Wal-Mart to Enter Electronic Medical Records Arena
March 11, 2009 - 1:31 PMAs the Obama administration begins investing billions in health information technology, Wal-Mart plans to use its unrivaled size to bring high-tech medical records to U.S. physicians.
In recent years Wal-Mart, the world's largest retailer, has used its buying power to move into health care markets, negotiating steep discounts for prescription drugs and eye care products.
With the government providing $17 billion of stimulus funding to encourage use of electronic medical records, the company sees an opportunity to serve as a low-cost, one-stop option for single doctors and small practices.
A Wal-Mart spokesperson said Wednesday the company is partnering with computer giant Dell Inc. and software maker eClinicalWorks to launch a bundled electronic health records package for doctors, including installation and maintenance.
The program will be offered through the company's Sam's Club discount-warehouse division, which caters to small businesses. A formal launch is expected this spring.
"Because of our volume, our size and our relationships we can leverage what we do for our members every day into this service," said spokesperson Susan Koehler, in a telephone interview from the company's Bentonville, Ark., headquarters.
Improving the nation's health information technology has been a rallying cry in Washington for years. Advocates say replacing paper files could reduce costly medical errors and duplicative testing. But after nearly a decade of promotion, there have been few gains to show for the technology.
Less than 20 percent of the U.S. physicians use electronic medical records, and many complain about the upfront costs of going digital and the daunting technological hurdles for small businesses.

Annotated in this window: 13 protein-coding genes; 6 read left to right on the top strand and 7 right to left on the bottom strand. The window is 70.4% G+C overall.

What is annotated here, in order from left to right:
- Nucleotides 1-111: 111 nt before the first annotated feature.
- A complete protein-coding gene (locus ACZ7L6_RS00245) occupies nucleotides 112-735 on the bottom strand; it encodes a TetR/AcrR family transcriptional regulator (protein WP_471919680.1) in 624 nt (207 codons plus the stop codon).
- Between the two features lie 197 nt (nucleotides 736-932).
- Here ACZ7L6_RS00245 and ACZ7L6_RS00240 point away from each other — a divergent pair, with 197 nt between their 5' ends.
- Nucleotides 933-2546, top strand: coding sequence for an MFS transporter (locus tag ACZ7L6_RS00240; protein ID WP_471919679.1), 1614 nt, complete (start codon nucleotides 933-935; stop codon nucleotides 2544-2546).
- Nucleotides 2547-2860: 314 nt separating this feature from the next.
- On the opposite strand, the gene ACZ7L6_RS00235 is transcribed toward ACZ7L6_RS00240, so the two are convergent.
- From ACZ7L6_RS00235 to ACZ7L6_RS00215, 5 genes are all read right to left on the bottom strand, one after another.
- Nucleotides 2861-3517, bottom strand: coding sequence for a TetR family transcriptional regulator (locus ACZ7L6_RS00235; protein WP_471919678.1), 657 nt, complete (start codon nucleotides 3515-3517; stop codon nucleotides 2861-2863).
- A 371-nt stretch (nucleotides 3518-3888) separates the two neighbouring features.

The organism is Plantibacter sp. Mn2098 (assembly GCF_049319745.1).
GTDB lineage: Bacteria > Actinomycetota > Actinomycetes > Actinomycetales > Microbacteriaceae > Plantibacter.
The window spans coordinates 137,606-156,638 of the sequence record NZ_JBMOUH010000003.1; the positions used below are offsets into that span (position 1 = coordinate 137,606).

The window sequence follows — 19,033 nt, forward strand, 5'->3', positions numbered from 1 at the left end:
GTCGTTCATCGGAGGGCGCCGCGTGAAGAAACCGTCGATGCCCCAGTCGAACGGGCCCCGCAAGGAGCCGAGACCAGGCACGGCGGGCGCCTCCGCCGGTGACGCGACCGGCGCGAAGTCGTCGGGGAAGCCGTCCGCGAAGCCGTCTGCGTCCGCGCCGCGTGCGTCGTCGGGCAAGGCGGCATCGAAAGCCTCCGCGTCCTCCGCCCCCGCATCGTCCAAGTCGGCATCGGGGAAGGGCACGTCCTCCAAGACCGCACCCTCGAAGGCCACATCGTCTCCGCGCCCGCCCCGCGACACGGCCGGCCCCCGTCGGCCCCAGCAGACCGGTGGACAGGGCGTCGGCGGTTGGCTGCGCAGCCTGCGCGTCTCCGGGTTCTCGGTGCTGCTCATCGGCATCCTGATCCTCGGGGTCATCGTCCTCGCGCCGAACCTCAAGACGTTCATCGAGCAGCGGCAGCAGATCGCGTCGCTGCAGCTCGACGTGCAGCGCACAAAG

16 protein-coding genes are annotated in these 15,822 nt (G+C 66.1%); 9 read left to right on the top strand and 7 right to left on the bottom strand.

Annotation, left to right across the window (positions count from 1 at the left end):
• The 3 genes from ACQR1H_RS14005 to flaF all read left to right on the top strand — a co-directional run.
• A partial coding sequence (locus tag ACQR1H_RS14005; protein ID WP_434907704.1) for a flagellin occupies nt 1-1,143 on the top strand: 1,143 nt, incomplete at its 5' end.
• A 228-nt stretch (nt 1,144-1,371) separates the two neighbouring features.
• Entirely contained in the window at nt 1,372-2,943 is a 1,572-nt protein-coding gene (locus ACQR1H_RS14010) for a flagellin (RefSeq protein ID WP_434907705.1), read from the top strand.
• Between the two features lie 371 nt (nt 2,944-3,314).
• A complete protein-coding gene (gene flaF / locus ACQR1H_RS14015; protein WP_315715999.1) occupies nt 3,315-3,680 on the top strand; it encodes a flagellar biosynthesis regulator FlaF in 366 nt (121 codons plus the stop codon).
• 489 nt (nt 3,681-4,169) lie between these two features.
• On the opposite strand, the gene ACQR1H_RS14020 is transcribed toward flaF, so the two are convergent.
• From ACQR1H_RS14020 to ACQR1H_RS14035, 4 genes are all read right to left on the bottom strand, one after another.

Consulting group Avalere Health said this week it would cost about $124,000 for a single doctor to upgrade to electronic health records over five years.
Wal-Mart believes it could shave somewhere between 30 and 50 percent off that figure, putting the price closer to $44,000, the maximum in incentive payments available to single-practice physicians.
"We will streamline the process and be a single point of contact for them," Koehler said
Under the plan, Dell will provide computers and other hardware while eClinicalWorks will provide and install the software. Wal-Mart's role will be to coordinate the process.
The Obama stimulus package will pay out $17 billion in incentives beginning in fiscal 2011 to spur adoption of electronic medical records by doctors and hospitals. Those payments will gradually taper off through 2015 and then become penalties for those not using the technology.
Investor's expectations for the plan have lifted shares of companies like Cerner Corp., the leader in hospital-installed electronic records, in recent months. Other companies poised to benefit include McKesson Eclipsys Corp. and Allscripts-Misys Healthcare Solutions Inc.
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